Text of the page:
WILLMAR - The weather was brisk but Mary Frick was all smiles as she stepped off a trishaw after a quick spin down the sidewalk at Bethesda Grand.
Her assessment of the ride: "Very comfortable."
"During the summer that would be very fun," she said.
Organizers hope the future brings many more rides with a fleet of trishaws being developed through a partnership between Bethesda Health and Housing and the city of Willmar to launch a local chapter of the international Cycling Without Age program. It's the first such program in rural Minnesota and also promises to be one of the largest.
"We've been so excited about it," said Melissa Wentzel, wellness director at Bethesda.
So what in the world is a trishaw, and what makes it special?
Modeled after the cycle rickshaws used for local transportation in Southeast Asia, the contraption pairs a battery-assisted, three-wheel bike with a front passenger compartment large enough to seat two people. Put a pilot at the pedals and the trishaw is ready for an excursion down the sidewalk, along a nature trail and anywhere else a bike can safely go.
For seniors and for people with limited mobility, it's a way to get outdoors and experience the joy of a bike ride.
"An opportunity for people to feel the wind in their face" is how Willmar Mayor Marv Calvin describes it.
"We believe this is good for our senior community," he said.
The idea grew out of a meeting earlier this year, hosted by Healthy Together Willmar, to introduce ChangeX, a worldwide exchange for sharing successful projects that help promote health, education and sustainability at the local level.
Cycling Without Age caught their attention, and it wasn't long before a group of organizers decided to start a chapter in Willmar.
The city has invested substantially in recreational amenities for the younger population but when it comes to Willmar's older adults, "we have not stepped up to the plate," Calvin said. "This is an opportunity for us to give back to them."
Organizers see numerous benefits.
Aging often comes with declining mobility and reduced access to the small pleasures people might once have enjoyed, such as a nature hike, a bike ride around their neighborhood or an outing for coffee, Wentzel said.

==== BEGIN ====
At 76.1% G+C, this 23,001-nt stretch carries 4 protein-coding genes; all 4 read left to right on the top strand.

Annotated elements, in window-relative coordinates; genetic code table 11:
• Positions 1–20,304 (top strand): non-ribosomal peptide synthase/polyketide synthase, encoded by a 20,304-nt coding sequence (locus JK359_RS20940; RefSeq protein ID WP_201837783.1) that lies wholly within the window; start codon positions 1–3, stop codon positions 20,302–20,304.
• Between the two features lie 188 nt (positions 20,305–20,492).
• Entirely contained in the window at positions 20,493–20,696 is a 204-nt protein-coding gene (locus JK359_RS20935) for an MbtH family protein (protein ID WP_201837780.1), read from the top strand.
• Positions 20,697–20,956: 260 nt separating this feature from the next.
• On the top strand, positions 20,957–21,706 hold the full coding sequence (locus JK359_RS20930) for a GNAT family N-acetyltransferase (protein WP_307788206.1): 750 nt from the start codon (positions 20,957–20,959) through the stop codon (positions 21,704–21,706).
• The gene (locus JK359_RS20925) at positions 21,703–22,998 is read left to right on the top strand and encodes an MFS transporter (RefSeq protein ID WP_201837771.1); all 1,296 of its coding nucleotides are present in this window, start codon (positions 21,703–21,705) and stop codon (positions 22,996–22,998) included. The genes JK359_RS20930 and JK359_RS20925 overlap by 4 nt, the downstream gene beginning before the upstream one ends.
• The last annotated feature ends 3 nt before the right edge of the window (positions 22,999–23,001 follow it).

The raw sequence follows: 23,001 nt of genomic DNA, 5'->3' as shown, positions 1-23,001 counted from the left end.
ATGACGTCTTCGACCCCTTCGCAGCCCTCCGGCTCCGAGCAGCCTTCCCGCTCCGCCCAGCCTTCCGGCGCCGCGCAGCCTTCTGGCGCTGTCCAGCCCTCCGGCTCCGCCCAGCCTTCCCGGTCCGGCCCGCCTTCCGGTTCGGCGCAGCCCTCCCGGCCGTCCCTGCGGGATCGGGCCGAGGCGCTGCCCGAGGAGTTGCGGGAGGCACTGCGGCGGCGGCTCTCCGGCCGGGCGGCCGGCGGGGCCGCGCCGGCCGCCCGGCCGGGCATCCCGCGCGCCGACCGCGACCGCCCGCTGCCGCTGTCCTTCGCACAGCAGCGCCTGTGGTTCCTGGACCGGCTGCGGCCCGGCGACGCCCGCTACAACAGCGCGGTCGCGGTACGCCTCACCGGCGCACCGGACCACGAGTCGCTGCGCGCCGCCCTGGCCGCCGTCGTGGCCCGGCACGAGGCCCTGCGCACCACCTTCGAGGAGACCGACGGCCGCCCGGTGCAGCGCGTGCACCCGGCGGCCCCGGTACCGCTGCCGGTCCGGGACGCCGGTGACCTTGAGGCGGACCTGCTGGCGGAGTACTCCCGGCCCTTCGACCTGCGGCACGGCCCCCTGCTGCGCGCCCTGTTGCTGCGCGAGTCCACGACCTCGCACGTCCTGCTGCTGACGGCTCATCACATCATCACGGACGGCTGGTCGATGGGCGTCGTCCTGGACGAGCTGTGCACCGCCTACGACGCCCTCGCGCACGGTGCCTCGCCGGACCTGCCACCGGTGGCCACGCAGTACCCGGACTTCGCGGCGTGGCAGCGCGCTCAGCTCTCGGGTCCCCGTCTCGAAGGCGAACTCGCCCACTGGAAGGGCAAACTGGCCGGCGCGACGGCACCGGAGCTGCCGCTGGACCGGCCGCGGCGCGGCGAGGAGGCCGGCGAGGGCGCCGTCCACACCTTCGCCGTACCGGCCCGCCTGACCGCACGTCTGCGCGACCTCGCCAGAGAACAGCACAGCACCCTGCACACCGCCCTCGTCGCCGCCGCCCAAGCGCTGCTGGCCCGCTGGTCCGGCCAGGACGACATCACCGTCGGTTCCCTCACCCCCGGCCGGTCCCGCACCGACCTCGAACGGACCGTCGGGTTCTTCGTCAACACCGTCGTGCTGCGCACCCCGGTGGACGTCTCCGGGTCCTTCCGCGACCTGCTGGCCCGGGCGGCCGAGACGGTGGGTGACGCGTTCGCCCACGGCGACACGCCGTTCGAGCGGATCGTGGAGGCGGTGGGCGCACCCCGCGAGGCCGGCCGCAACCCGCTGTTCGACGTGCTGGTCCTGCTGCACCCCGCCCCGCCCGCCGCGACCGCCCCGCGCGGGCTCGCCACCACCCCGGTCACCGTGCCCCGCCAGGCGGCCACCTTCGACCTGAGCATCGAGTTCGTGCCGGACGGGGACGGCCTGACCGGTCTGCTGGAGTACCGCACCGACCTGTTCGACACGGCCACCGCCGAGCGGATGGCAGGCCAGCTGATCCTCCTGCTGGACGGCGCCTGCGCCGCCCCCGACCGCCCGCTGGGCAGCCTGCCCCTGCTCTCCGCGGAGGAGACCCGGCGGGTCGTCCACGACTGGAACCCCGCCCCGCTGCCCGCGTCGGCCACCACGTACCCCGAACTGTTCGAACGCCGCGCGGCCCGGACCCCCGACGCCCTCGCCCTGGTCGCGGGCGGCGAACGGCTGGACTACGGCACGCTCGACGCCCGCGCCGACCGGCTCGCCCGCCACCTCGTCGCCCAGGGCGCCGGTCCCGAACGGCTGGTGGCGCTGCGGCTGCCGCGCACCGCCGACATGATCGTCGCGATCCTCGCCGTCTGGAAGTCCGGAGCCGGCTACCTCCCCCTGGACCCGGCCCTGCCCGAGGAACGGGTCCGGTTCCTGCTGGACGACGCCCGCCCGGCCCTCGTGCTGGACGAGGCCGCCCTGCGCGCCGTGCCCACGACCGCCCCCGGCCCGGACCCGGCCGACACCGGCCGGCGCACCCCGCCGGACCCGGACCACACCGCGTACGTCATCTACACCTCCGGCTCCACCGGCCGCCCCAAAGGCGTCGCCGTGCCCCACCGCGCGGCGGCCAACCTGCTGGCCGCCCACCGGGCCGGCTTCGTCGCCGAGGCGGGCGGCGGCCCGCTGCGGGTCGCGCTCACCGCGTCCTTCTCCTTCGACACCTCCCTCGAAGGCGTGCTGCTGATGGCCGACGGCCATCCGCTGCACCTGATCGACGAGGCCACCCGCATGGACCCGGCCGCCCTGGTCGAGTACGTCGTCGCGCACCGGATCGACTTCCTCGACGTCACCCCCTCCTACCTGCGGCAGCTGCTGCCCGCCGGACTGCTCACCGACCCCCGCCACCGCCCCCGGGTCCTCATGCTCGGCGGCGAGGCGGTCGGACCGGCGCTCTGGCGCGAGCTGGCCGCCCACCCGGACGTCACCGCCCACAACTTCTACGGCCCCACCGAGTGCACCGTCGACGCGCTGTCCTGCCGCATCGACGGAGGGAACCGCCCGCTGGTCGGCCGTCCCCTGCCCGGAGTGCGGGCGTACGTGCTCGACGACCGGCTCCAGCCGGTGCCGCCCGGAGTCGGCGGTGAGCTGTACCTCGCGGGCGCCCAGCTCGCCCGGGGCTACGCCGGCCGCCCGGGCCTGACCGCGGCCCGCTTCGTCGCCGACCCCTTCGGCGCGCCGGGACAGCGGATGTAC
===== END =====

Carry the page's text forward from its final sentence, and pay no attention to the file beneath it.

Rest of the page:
Cycling Without Age is a way for people to reconnect with this part of their lives, she said. "Your life doesn't stop because you're old. There should always be new experiences. There's still fun things to do."
With mounting evidence on the positive impact of exposure to the natural world and the benefits of human connection, the program also can lift people's mood, inspire laughter and create opportunities for conversation and storytelling between pilots and passengers - all of it adding up to better physical and mental health, the organizers said.
The first trishaw arrived last month. Purchase funds were donated by the Bethesda Foundation, Vision 2040 and Open Door Church of New London.
Fundraising is underway to buy four more trishaws by next spring. In a second phase, five more will be acquired by fall 2019. Grants and private donations are being sought, and a GoFundMe campaign began this month.
"Our overall goal is to get 10 total in Willmar," said Stefanie Ryan, director of the Bethesda Foundation.
Organizers must raise $140,000 in all, enough to buy all the trishaws plus helmets, batteries and a trailer to haul the bikes, along with insurance coverage and maintenance.
Bethesda and the Willmar Community Center will be the headquarters for managing the bikes and making them available to the public for free checkout.
Organizers see lots of potential for the program.
They hope to bring trishaw rides to other senior facilities in town. "We're starting to build partnerships. We want their residents to be able to use the bikes too," Ryan said.
Britta Diem, director of the Willmar Community Center, is looking at ways to promote rides around Robbins Island and on local trails.
She would also like to get volunteers involved. "Through the schools would be awesome," she said.
The organizers envision group rides and rides to special destinations such as an outdoor concert or a coffee spot. They see opportunities for intergenerational and cross-cultural activities.
"The opportunities are endless," Calvin said.
In the short time since the first trishaw arrived, everyone who has seen it or gone on a ride has been enthusiastic, Ryan said. "It took off really fast once we got the bike here and people started enjoying it. It's so much fun. I don't think we've had one person we've talked to that hasn't loved it."